Underpinned by the new world Kirkpatrick model and in the context of a community-based, sport psychology program (My Strengths Training for Life™) for young people experiencing homelessness, this process evaluation investigated: (1) young peoples’ reactions (program and facilitator evaluation, enjoyment, attendance, and engagement) to and learning (mental skills and transfer intention), (2) the relationship between reaction and learning variables, and (3) the mediators underpinning this relationship. 301 young people living in a West Midlands housing service completed questionnaires on demographics, reaction and learning variables. Higher levels of program engagement were positively associated with more favorable reactions to the program. Enjoyment positively predicted learning outcomes, which was mediated by transfer intention. Recommendations are made for: (1) a balance between rigor and flexibility for evaluation methods with disadvantaged youth, (2) including engagement as well as attendance for indicators of meaningful program participation, (3) measuring program experiences (e.g., enjoyment) to understand program effectiveness, and (4) providing opportunities for skill transfer during and after program participation. Findings have implications for researchers, program commissioners, and policy makers working designing and evaluating programs in community-based settings.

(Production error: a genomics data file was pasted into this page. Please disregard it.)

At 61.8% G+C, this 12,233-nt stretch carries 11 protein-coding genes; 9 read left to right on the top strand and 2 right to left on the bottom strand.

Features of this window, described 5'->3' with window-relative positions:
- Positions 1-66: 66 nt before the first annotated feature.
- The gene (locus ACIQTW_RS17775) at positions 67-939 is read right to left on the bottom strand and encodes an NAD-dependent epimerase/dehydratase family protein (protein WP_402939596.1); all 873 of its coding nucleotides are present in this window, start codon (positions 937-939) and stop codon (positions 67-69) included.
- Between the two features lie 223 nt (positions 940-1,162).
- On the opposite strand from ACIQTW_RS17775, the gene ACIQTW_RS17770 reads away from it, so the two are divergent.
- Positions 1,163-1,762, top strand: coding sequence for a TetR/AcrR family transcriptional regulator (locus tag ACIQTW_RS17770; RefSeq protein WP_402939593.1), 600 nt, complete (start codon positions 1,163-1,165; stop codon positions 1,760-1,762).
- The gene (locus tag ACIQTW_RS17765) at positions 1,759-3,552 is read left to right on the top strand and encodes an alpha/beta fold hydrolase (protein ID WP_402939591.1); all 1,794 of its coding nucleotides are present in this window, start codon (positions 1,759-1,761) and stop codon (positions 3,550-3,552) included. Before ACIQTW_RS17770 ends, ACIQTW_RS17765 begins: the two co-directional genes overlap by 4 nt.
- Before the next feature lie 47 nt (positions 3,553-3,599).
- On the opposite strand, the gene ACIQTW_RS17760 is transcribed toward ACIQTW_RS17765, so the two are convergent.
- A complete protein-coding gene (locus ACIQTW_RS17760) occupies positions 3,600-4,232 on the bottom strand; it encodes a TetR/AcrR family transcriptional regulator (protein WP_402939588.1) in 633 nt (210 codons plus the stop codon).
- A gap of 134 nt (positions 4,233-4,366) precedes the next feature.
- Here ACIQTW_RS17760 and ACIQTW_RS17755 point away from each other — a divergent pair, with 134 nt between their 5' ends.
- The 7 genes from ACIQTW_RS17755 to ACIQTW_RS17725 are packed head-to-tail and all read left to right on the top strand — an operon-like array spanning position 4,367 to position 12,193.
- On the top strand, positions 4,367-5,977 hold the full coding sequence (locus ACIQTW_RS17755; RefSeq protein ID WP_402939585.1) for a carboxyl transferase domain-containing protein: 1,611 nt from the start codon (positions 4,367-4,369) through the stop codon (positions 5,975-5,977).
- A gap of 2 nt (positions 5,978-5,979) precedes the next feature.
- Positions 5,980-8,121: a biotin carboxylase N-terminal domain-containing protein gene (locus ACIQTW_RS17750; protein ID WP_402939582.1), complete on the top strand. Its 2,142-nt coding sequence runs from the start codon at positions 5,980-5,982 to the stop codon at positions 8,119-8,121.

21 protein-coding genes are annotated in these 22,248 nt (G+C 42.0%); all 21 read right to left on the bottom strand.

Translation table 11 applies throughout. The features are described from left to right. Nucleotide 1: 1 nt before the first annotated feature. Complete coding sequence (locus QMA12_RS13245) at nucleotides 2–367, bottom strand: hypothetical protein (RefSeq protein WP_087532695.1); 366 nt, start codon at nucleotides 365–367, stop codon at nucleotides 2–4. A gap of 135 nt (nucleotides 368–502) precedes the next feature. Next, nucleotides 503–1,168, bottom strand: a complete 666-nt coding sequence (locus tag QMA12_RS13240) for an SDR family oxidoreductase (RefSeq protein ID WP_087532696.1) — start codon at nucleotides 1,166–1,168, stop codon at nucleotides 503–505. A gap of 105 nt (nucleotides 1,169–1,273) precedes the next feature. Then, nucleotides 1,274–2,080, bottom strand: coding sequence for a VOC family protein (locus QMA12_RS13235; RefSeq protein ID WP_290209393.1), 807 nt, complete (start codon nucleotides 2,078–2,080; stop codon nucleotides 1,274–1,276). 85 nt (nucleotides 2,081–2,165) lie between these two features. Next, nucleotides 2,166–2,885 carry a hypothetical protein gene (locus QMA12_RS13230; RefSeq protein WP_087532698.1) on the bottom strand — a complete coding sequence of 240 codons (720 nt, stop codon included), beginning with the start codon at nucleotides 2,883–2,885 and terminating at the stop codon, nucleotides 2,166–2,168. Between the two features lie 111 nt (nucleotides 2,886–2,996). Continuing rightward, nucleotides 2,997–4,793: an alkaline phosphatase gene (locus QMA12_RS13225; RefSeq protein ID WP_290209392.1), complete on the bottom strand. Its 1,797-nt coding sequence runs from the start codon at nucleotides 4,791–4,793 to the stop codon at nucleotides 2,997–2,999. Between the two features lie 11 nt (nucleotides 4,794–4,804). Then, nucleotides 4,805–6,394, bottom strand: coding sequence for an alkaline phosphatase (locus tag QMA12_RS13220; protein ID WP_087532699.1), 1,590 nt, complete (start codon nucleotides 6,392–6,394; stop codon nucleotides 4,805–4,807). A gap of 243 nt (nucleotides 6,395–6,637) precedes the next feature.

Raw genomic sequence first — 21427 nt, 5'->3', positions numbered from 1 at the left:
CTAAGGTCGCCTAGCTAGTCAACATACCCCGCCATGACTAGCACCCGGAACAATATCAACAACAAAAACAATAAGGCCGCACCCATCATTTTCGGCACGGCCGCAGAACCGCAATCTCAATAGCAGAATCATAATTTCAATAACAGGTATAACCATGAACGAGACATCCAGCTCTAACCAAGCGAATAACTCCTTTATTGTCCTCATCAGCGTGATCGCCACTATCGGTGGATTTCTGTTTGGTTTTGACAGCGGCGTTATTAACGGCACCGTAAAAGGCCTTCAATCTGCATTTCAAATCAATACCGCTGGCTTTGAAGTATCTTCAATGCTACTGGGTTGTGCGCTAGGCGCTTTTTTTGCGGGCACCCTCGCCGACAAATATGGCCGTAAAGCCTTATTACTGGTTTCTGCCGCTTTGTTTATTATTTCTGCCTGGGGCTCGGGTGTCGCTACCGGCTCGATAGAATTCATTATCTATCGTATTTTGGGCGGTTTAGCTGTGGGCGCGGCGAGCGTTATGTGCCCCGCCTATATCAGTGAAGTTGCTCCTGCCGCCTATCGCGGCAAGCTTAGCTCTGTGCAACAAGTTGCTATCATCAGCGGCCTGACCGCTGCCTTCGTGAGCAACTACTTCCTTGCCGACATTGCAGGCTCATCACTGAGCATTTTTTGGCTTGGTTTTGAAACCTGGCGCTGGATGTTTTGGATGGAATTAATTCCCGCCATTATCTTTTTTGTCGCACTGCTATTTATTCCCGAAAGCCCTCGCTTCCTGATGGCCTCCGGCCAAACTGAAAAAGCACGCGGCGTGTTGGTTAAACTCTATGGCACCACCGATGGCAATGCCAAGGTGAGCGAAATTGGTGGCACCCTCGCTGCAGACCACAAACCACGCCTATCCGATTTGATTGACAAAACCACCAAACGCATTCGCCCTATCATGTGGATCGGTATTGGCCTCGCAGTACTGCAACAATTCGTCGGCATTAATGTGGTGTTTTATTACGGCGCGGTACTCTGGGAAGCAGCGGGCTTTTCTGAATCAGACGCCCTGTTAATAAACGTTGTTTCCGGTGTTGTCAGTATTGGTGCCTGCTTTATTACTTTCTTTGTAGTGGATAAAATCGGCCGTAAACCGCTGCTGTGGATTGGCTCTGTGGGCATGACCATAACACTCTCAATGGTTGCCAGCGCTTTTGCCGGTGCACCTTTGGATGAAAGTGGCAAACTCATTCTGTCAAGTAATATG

ARTICLE | doi:10.20944/preprints201807.0338.v1
Subject: Social Sciences, Behavior Sciences Keywords: Self-management, type 2 diabetes, immigrants, health systems, chronic diseases, qualitative study, lifestyle change, thematic analysis, socioeconomically disadvantaged, Stockholm
Online: 19 July 2018 (00:44:34 CEST)
Studies comparing provider and patient views and experiences of self-management within primary healthcare are particularly scarce in disadvantaged settings. In this qualitative study, patient and provider perceptions of self-management were investigated in five socio-economically disadvantaged communities in Stockholm. Twelve individual interviews and three group interviews were conducted. Semi-structured interview guides included questions on perceptions of diabetes diagnosis, diabetes care services available at primary health care centers, patient and provider interactions, and self-management support. Data was analysed using thematic analysis. Two overarching themes were identified. These were characterized by inherent dilemmas representing confusions and conflicts that patients and providers experienced in their daily life or practice respectively: adopting and maintaining new routines through practical and appropriate lifestyle choices (patients); and balancing expectations and pre-conceptions of self-management (providers). Patients found it difficult to tailor information and lifestyle advice to fit their daily life. Healthcare providers recognized that patients were in need of support to change behavior, but saw themselves as inadequately equipped to deal with the different cultural and social aspects of self-management. This study highlights patient and provider dilemmas that influence the interaction and collaboration between patients and providers with respect to communication and uptake of self-management advice.